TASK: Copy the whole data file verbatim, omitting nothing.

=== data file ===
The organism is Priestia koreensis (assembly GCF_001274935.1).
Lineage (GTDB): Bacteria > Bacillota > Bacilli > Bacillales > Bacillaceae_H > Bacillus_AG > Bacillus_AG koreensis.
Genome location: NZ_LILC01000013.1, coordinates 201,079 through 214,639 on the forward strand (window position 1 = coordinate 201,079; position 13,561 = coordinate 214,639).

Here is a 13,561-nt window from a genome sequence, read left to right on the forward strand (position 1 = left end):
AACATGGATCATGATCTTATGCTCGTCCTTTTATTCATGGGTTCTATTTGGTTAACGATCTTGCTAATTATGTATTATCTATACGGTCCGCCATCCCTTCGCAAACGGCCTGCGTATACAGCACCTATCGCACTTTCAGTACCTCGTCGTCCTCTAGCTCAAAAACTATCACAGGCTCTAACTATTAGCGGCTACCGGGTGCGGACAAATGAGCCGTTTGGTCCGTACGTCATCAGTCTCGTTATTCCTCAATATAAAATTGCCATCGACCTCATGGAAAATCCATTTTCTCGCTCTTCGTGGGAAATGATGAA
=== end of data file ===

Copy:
The organism is Priestia koreensis (assembly GCF_001274935.1).
Lineage (GTDB): Bacteria > Bacillota > Bacilli > Bacillales > Bacillaceae_H > Bacillus_AG > Bacillus_AG koreensis.
Genome location: NZ_LILC01000013.1, coordinates 201,079 through 214,639 on the forward strand (window position 1 = coordinate 201,079; position 13,561 = coordinate 214,639).

Here is a 13,561-nt window from a genome sequence, read left to right on the forward strand (position 1 = left end):
AACATGGATCATGATCTTATGCTCGTCCTTTTATTCATGGGTTCTATTTGGTTAACGATCTTGCTAATTATGTATTATCTATACGGTCCGCCATCCCTTCGCAAACGGCCTGCGTATACAGCACCTATCGCACTTTCAGTACCTCGTCGTCCTCTAGCTCAAAAACTATCACAGGCTCTAACTATTAGCGGCTACCGGGTGCGGACAAATGAGCCGTTTGGTCCGTACGTCATCAGTCTCGTTATTCCTCAATATAAAATTGCCATCGACCTCATGGAAAATCCATTTTCTCGCTCTTCGTGGGAAATGATGAA